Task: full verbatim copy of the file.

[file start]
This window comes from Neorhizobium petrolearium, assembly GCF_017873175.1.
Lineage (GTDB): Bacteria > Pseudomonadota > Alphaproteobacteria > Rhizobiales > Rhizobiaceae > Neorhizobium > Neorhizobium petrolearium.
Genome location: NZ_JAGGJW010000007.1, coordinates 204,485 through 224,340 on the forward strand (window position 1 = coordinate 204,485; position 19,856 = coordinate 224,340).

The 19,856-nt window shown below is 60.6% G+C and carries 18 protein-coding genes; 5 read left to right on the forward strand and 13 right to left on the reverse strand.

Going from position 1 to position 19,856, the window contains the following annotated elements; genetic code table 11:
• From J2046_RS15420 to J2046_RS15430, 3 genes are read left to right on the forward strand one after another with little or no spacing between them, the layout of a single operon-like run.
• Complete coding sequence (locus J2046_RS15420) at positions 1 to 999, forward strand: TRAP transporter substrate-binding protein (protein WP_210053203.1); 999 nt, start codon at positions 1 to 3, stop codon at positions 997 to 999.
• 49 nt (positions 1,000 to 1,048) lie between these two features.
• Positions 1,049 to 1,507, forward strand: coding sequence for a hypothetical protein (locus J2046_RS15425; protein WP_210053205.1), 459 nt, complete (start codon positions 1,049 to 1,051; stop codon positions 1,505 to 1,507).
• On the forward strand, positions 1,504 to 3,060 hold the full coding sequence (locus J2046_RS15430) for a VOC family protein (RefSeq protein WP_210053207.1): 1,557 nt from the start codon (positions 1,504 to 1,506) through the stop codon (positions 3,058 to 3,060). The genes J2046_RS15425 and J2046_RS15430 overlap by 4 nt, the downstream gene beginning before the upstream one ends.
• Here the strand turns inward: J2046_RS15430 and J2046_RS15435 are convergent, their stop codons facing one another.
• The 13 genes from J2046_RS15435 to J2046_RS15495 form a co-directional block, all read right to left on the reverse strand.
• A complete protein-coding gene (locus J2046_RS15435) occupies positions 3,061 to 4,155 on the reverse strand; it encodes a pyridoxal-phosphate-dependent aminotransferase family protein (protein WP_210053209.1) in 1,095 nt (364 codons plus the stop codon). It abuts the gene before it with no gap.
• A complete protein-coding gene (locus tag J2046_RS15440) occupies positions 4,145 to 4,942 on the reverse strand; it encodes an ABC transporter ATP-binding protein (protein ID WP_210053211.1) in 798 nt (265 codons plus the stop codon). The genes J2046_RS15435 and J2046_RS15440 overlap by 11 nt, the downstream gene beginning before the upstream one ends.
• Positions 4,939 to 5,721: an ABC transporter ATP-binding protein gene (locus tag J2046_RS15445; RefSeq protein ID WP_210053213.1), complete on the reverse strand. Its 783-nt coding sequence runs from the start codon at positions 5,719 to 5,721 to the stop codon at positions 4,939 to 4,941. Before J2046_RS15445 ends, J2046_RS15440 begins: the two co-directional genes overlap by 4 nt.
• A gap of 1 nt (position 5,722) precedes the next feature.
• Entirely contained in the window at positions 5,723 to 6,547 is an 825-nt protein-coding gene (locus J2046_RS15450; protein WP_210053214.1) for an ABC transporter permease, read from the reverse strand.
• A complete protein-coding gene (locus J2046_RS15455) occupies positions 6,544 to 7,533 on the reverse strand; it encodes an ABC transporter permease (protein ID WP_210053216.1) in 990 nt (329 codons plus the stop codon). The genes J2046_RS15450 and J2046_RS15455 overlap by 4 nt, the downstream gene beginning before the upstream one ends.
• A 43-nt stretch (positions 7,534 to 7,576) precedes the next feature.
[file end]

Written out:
This window comes from Neorhizobium petrolearium, assembly GCF_017873175.1.
Lineage (GTDB): Bacteria > Pseudomonadota > Alphaproteobacteria > Rhizobiales > Rhizobiaceae > Neorhizobium > Neorhizobium petrolearium.
Genome location: NZ_JAGGJW010000007.1, coordinates 204,485 through 224,340 on the forward strand (window position 1 = coordinate 204,485; position 19,856 = coordinate 224,340).

The 19,856-nt window shown below is 60.6% G+C and carries 18 protein-coding genes; 5 read left to right on the forward strand and 13 right to left on the reverse strand.

Going from position 1 to position 19,856, the window contains the following annotated elements; genetic code table 11:
• From J2046_RS15420 to J2046_RS15430, 3 genes are read left to right on the forward strand one after another with little or no spacing between them, the layout of a single operon-like run.
• Complete coding sequence (locus J2046_RS15420) at positions 1 to 999, forward strand: TRAP transporter substrate-binding protein (protein WP_210053203.1); 999 nt, start codon at positions 1 to 3, stop codon at positions 997 to 999.
• 49 nt (positions 1,000 to 1,048) lie between these two features.
• Positions 1,049 to 1,507, forward strand: coding sequence for a hypothetical protein (locus J2046_RS15425; protein WP_210053205.1), 459 nt, complete (start codon positions 1,049 to 1,051; stop codon positions 1,505 to 1,507).
• On the forward strand, positions 1,504 to 3,060 hold the full coding sequence (locus J2046_RS15430) for a VOC family protein (RefSeq protein WP_210053207.1): 1,557 nt from the start codon (positions 1,504 to 1,506) through the stop codon (positions 3,058 to 3,060). The genes J2046_RS15425 and J2046_RS15430 overlap by 4 nt, the downstream gene beginning before the upstream one ends.
• Here the strand turns inward: J2046_RS15430 and J2046_RS15435 are convergent, their stop codons facing one another.
• The 13 genes from J2046_RS15435 to J2046_RS15495 form a co-directional block, all read right to left on the reverse strand.
• A complete protein-coding gene (locus J2046_RS15435) occupies positions 3,061 to 4,155 on the reverse strand; it encodes a pyridoxal-phosphate-dependent aminotransferase family protein (protein WP_210053209.1) in 1,095 nt (364 codons plus the stop codon). It abuts the gene before it with no gap.
• A complete protein-coding gene (locus tag J2046_RS15440) occupies positions 4,145 to 4,942 on the reverse strand; it encodes an ABC transporter ATP-binding protein (protein ID WP_210053211.1) in 798 nt (265 codons plus the stop codon). The genes J2046_RS15435 and J2046_RS15440 overlap by 11 nt, the downstream gene beginning before the upstream one ends.
• Positions 4,939 to 5,721: an ABC transporter ATP-binding protein gene (locus tag J2046_RS15445; RefSeq protein ID WP_210053213.1), complete on the reverse strand. Its 783-nt coding sequence runs from the start codon at positions 5,719 to 5,721 to the stop codon at positions 4,939 to 4,941. Before J2046_RS15445 ends, J2046_RS15440 begins: the two co-directional genes overlap by 4 nt.
• A gap of 1 nt (position 5,722) precedes the next feature.
• Entirely contained in the window at positions 5,723 to 6,547 is an 825-nt protein-coding gene (locus J2046_RS15450; protein WP_210053214.1) for an ABC transporter permease, read from the reverse strand.
• A complete protein-coding gene (locus J2046_RS15455) occupies positions 6,544 to 7,533 on the reverse strand; it encodes an ABC transporter permease (protein ID WP_210053216.1) in 990 nt (329 codons plus the stop codon). The genes J2046_RS15450 and J2046_RS15455 overlap by 4 nt, the downstream gene beginning before the upstream one ends.
• A 43-nt stretch (positions 7,534 to 7,576) precedes the next feature.